Game changer: What are the new rules governing Middle East policy?
A Saudi Shiite woman holds a placard during a protest in the eastern coastal city of Qatif against the execution of prominent Shia Muslim cleric Nimr al-Nimr by Saudi authorities earlier in the week, on January 2, 2016. The writing in Arabic reads: "Your blood is a revolution". (AFP/File)
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Over the last two decades, the United States has approached the Middle East though its own conceptual frameworks – dictatorships versus democracy, secularism versus religion, order versus chaos.
However, the most significant trend shaping the region today is something different – Sunnis versus Shiites. That sectarian struggle now infects almost every aspect of the region’s politics. It has confounded U.S. foreign policy in the past and will continue to limit the ability of America, or any outside power, to stabilize the region.
In his prescient book, “The Shia Revival,” Vali Nasr argues that the American invasion of Iraq in 2003 was the tipping point. The United States saw itself as bringing democracy to Iraq, but people in the region saw something different – the upending of the balance of power. Sunnis, who make up 85 percent of Muslims, had long dominated the Arab world, even in Shiite-majority countries such as Iraq and Bahrain. But in one stroke, that changed. Iraq, a major Arab state, would now be ruled by Shiites. This rattled other Arab regimes, and their anxieties have only grown since then.
Though there always was tension, Sunnis and Shiites did live in peace, for the most part, until recently. In the 1960s and 1970s, the only Shiite power, Iran, was ruled by the shah, whose regime was neither religious nor sectarian. In fact, when the shah was overthrown, the country that first gave him safe harbor was Egypt, the region’s largest Sunni power, something unimaginable in today’s sectarian atmosphere.
The pivotal shift took place in 1979. The Islamic Revolution in Iran brought to power an aggressively religious ruling class, determined to export its ideas and support Shiites in the region. That same year, in Saudi Arabia, militant radicals took over the Grand Mosque in Mecca, proclaiming opposition to the royal family and its lax ways. The event scared the Saudis, pushing the regime substantially to the religious right. And Saudi Arabia’s governing ideology of Wahhabi Islam was always opposed to Shiites.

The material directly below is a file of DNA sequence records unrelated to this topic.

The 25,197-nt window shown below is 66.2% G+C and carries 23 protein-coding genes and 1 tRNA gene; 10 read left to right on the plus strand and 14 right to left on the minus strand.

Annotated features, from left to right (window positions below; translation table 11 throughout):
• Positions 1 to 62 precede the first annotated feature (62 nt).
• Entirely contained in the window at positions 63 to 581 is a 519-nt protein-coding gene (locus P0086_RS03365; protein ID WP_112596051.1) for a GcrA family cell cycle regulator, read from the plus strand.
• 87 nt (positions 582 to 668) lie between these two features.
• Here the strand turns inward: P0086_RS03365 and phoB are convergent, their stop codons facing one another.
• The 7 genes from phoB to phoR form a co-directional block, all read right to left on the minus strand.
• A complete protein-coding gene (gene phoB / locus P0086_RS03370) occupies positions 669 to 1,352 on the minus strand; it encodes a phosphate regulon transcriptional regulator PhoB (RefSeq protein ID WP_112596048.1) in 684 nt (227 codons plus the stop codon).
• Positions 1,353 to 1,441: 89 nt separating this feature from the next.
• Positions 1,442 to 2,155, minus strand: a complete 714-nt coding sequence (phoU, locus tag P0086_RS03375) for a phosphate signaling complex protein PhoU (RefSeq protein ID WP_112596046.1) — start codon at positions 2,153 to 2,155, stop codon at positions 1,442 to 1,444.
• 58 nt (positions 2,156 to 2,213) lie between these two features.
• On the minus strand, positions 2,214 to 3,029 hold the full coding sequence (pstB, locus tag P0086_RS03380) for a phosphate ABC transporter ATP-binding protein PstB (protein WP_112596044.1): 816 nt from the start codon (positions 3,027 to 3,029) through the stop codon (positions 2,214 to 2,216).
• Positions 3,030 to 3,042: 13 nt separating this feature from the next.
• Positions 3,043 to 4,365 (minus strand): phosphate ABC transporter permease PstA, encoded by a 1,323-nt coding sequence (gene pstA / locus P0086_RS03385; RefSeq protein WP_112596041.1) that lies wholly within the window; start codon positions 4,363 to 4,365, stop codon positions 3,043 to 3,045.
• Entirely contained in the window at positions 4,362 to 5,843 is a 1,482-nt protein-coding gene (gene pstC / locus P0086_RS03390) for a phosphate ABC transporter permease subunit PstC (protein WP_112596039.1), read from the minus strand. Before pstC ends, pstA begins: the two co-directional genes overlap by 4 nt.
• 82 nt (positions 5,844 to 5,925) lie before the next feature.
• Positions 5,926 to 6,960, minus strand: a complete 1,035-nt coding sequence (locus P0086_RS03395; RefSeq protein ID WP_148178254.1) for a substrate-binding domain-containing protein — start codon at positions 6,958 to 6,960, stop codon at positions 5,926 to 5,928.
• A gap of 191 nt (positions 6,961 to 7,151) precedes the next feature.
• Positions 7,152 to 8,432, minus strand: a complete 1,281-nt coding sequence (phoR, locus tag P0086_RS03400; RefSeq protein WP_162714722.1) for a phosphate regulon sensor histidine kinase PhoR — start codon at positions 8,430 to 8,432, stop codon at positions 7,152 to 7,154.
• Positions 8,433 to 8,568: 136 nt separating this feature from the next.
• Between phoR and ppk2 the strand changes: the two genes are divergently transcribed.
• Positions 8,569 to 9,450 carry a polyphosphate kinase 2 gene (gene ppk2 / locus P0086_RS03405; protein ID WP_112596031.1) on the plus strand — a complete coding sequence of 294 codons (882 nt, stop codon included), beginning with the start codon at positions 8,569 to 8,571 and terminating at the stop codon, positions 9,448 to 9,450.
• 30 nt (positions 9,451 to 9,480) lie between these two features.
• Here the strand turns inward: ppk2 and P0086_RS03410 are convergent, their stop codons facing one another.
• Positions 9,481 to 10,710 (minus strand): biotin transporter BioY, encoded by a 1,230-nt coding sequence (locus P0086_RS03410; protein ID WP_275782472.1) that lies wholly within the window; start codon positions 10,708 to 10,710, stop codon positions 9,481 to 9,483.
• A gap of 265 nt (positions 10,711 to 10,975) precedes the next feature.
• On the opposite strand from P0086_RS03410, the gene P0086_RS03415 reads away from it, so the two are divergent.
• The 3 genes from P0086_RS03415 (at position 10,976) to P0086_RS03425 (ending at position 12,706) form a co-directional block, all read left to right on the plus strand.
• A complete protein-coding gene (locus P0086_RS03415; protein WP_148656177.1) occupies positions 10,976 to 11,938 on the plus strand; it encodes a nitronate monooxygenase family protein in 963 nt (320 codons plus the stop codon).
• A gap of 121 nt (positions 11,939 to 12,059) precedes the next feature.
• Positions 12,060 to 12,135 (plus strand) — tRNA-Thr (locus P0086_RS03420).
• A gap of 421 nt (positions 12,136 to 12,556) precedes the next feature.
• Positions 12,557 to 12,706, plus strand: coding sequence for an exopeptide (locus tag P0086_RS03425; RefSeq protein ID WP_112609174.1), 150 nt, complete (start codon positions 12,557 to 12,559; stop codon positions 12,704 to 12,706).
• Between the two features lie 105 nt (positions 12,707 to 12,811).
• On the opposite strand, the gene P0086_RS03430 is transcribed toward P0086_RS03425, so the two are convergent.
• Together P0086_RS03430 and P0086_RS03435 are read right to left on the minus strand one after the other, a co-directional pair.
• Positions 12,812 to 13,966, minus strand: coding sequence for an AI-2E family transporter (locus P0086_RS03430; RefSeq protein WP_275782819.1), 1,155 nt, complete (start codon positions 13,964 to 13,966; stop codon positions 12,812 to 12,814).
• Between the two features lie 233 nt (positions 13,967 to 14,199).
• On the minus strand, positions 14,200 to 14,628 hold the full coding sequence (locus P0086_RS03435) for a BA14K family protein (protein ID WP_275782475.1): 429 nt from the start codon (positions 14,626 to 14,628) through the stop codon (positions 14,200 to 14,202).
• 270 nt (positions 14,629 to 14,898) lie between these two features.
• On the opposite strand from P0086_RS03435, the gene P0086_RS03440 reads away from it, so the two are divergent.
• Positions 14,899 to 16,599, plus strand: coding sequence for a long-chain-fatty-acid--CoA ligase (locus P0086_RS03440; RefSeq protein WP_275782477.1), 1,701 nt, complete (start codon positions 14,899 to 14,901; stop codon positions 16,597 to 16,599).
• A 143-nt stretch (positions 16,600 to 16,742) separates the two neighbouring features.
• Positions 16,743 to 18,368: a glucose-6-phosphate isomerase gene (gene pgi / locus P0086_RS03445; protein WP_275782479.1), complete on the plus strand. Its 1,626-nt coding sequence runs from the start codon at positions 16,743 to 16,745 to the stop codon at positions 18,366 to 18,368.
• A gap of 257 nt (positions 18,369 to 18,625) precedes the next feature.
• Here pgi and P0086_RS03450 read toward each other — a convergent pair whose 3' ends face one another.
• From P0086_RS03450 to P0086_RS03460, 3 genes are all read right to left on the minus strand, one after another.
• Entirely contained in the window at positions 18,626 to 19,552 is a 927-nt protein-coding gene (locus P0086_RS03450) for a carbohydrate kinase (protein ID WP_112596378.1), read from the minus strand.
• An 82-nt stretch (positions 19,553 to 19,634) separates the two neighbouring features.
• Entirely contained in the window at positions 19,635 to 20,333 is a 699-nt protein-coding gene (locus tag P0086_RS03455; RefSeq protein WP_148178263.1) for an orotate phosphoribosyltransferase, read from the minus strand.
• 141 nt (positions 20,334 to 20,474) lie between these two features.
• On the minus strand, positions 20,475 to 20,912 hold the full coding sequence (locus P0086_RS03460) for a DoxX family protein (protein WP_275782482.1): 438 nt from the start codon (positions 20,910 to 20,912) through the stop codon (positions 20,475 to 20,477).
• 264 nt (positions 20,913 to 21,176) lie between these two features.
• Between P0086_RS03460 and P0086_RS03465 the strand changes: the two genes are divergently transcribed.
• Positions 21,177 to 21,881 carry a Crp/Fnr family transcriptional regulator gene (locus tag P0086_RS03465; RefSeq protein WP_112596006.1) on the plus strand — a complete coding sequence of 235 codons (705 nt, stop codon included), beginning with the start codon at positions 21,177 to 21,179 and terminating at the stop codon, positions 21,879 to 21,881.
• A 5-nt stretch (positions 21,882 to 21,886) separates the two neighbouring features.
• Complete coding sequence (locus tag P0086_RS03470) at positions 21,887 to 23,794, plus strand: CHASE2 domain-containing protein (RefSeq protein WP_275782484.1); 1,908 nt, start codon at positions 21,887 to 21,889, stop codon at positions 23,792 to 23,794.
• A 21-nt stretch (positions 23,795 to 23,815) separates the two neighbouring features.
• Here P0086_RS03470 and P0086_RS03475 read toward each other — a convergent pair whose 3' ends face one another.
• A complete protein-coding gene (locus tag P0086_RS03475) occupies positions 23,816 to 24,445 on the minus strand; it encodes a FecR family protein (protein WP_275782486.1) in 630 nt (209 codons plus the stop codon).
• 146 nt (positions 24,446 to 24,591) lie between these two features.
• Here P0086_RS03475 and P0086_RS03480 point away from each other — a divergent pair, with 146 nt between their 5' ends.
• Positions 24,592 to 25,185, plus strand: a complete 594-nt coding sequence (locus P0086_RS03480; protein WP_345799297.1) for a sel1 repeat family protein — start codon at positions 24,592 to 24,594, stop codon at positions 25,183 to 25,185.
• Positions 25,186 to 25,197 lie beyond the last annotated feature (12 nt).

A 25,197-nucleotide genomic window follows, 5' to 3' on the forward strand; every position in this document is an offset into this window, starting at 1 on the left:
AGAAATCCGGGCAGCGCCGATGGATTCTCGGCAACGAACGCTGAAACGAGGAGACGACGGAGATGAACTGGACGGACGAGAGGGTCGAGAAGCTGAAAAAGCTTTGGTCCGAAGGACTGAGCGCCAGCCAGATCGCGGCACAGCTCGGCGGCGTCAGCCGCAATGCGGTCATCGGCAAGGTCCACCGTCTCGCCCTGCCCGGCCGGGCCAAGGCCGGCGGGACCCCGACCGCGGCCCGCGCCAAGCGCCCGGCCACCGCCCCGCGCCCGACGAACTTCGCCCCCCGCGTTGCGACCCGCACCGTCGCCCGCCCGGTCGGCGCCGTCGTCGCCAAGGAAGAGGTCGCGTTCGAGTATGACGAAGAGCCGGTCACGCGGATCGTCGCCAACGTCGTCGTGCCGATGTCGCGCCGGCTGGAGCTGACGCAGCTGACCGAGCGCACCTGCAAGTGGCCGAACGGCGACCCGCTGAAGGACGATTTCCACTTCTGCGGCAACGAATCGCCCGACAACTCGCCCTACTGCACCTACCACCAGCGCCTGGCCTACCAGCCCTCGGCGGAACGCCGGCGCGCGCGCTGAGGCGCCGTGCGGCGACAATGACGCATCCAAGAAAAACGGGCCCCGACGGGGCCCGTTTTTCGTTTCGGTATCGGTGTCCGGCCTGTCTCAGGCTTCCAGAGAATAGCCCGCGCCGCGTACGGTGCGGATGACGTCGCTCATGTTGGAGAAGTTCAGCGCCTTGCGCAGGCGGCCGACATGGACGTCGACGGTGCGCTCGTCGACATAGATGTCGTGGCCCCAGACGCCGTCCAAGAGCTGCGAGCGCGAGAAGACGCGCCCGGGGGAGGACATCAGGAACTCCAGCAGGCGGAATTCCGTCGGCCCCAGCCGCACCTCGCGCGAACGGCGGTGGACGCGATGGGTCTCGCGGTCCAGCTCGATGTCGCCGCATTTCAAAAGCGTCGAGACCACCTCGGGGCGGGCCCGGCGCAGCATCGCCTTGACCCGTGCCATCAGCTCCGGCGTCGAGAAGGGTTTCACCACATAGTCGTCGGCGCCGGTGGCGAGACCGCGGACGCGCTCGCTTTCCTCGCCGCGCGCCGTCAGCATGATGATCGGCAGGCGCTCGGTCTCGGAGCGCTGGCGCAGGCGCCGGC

As Iran has expanded its influence in Lebanon, Iraq and Syria, Saudi Arabia has responded by adopting an even more sectarian edge to its policies.
A decade ago, Saudi officials spoke of the need to include and empower the country’s Shiite minority. Today Saudi Shiites are viewed with suspicion, seen by some as agents of Iran.
In Yemen, a civil war has become a sectarian one. In a report for the Carnegie Endowment for International Peace, Farea al-Muslimi points out that now the two sides in Yemen refer to each other as “Persians” and “Daeshites” (coming from the Arab acronym for ISIS). Muslimi writes that “sectarian discourse has become more heated, reorganizing Yemeni society along sectarian lines and rearranging people’s relationships to one another on a non-nationalist basis.”
Saudi Arabia has real strategic concerns about Iran’s influence, especially in Iraq. As Ali al-Shihabi, a Saudi banker-turned-writer said to me, “Southern Iraq is full of Iranian-backed militias. That’s just a two-hour drive from Saudi Arabia’s oil fields. The kingdom has to be worried.” But the policy of sectarian warfare may be about more than simply geopolitics. Saudi Arabia is facing a series of challenges, from Daesh to domestic extremists. The country’s large and active social media is dominated by radical Islamists. And as oil prices plunge, government revenues have collapsed and the nation’s generous subsidies to its people will be hard to sustain. The regime needs greater legitimacy.
Add up last weekend’s execution of a prominent Shiite preacher, the break with Iran, the war in Yemen and Saudi policy toward Syria, and you see a more assertive, aggressive and sectarian foreign policy than Saudi Arabia has ever pursued. The strategy is not without risks, external and internal. About 10 percent to 15 percent of Saudi Arabia is Shiite, and they live in the Eastern province, atop the kingdom’s oil fields. Neighboring Bahrain and Yemen are now filled with resentful Shiites, who see Saudi Arabia as repressing them. And Iran will surely react to Saudi actions over time.
In general, the United States should support Saudi Arabia in resisting Iran’s encroachments in the region, but it should not take sides in the broader sectarian struggle. This is someone else’s civil war. After all, Washington’s principal ally in the fight against Daesh is the Shiite dominated-government in Baghdad. And besides, the single greatest threat to America emanating from the Middle East is from radical Sunni militants – many of whom have drawn inspiration, funding and doctrine from Saudi Arabia. There are very few good guys in this story.
By Fareed Zakaria
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